Quick tip: Research your audience in terms of preferences and tech experience to choose the right online social learning tools and eLearning activities. This also gives you the power to create personalized learning paths based on their tech familiarity. For example, individuals who are new to eLearning may require tutorials and walkthroughs that show them the ropes. Then they can get up to speed and actively participate in online discussions with their peers. Nobody feels left out of the online conversation or isolated from the eLearning community.

Myth #3: Social Learning MUST Involve Social Media

The "social" component does NOT have to be met by necessarily adding social media to your eLearning strategy. In fact, many social learning activities are far removed from Facebook, Twitter, and other social networking sites. Blogs, forums, and online live webinars are all prime social learning online platforms. The only condition is that online leaners must have the ability to interact with their peers and model behaviors. This can occur formally and informally, virtually anywhere on the web. However, social media is one of the most effective social learning tools at your disposal. Online learners are already using these sites on a daily basis. So, why not use this to your advantage by creating eLearning groups and pages where they can gather?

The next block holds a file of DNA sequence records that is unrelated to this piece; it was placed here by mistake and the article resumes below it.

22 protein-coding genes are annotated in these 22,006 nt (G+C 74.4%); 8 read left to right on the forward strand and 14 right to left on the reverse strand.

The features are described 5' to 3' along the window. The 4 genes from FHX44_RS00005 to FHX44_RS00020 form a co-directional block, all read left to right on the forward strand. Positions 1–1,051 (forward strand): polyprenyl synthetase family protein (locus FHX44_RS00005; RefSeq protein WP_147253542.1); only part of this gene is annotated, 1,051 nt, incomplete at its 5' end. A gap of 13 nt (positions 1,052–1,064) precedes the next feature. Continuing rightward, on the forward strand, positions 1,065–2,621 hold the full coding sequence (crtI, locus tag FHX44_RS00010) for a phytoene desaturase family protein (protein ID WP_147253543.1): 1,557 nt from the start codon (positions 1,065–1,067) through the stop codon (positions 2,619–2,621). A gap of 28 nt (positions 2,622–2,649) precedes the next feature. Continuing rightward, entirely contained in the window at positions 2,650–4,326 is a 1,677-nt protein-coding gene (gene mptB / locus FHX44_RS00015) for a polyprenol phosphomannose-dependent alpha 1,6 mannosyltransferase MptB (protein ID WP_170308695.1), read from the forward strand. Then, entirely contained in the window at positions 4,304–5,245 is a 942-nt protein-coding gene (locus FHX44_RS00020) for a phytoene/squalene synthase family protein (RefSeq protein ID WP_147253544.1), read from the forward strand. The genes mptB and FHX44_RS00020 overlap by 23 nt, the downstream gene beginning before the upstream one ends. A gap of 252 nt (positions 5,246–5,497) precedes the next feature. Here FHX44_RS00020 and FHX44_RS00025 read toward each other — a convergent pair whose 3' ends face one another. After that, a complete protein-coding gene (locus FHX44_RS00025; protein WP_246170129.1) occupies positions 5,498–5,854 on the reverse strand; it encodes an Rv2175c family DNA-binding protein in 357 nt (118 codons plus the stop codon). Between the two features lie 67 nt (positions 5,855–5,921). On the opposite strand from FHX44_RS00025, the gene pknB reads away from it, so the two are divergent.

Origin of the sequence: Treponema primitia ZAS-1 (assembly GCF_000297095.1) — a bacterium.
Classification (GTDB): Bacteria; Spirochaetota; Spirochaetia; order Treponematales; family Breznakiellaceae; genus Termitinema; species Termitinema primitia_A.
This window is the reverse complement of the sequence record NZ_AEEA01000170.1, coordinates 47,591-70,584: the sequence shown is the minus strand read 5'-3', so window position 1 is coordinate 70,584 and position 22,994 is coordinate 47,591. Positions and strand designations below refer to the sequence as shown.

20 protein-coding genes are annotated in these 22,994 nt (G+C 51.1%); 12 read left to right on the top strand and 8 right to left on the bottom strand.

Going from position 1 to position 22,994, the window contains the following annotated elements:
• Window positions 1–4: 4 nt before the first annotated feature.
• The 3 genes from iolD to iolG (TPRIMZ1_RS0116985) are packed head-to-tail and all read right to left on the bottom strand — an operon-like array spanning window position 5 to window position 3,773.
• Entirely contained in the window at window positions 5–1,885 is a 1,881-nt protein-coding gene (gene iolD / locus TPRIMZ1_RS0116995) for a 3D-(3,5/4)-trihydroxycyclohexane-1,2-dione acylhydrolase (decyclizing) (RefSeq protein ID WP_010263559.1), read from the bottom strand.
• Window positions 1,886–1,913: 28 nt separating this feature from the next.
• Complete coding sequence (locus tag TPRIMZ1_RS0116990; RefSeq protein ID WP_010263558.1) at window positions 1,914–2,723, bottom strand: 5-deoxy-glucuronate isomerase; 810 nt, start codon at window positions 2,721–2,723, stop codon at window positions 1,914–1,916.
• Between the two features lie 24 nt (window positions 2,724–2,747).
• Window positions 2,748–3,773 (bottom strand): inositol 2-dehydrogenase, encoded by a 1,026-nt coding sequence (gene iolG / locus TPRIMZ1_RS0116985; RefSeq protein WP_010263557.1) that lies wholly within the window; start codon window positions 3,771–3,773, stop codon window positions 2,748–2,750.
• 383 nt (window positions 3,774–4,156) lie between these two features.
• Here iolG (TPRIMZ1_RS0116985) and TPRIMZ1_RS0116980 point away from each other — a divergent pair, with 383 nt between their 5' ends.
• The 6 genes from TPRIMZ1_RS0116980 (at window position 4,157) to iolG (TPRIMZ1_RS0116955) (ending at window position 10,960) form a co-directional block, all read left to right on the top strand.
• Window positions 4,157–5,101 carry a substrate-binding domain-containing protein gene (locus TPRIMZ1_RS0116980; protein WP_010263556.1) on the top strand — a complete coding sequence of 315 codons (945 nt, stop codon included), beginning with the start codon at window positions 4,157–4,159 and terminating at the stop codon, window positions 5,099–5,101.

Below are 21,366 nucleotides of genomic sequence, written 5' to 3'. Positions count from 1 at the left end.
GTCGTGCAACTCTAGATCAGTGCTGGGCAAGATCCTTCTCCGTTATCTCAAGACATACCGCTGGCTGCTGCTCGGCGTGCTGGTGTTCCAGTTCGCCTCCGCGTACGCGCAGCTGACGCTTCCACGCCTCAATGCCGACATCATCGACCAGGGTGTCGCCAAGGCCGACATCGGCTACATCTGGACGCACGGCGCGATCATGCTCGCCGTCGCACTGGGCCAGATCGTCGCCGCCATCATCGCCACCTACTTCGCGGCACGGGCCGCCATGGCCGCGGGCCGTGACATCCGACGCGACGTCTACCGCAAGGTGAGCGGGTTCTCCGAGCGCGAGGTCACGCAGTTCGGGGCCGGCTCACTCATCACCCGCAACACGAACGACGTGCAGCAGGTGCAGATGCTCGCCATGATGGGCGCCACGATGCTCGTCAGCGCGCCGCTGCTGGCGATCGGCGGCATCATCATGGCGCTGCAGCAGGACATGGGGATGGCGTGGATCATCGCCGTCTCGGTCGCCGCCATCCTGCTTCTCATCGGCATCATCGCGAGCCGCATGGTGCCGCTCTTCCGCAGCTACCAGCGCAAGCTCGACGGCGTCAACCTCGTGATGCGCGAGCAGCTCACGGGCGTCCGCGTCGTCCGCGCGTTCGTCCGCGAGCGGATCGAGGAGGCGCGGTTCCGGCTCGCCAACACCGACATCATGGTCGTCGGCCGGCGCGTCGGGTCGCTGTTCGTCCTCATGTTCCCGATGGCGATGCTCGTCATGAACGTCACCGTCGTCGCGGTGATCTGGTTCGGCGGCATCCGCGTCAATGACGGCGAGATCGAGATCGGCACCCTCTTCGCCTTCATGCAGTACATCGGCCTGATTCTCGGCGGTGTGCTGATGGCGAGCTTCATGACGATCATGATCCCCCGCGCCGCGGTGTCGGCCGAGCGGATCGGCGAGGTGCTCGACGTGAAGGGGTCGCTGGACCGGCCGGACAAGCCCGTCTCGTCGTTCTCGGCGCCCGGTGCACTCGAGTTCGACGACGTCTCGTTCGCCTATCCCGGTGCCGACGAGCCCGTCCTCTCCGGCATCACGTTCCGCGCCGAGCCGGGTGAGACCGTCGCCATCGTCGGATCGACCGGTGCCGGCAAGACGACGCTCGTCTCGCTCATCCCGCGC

Quick tip: You don't need to include EVERY social learning online platform that is available. As a matter of fact, you should choose a select few that meet the needs of your online learners. For example, closed Facebook Groups may be ideal for introverted online learners or sensitive subject matter. Look into the most popular online tools and carefully evaluate their features. Then weigh the pros and cons of your top choices. Also, you should get your online learners involved so that they can offer their input.

Myth #4: Social Learning Shouldn't Be Taken Seriously As It Is Less Structured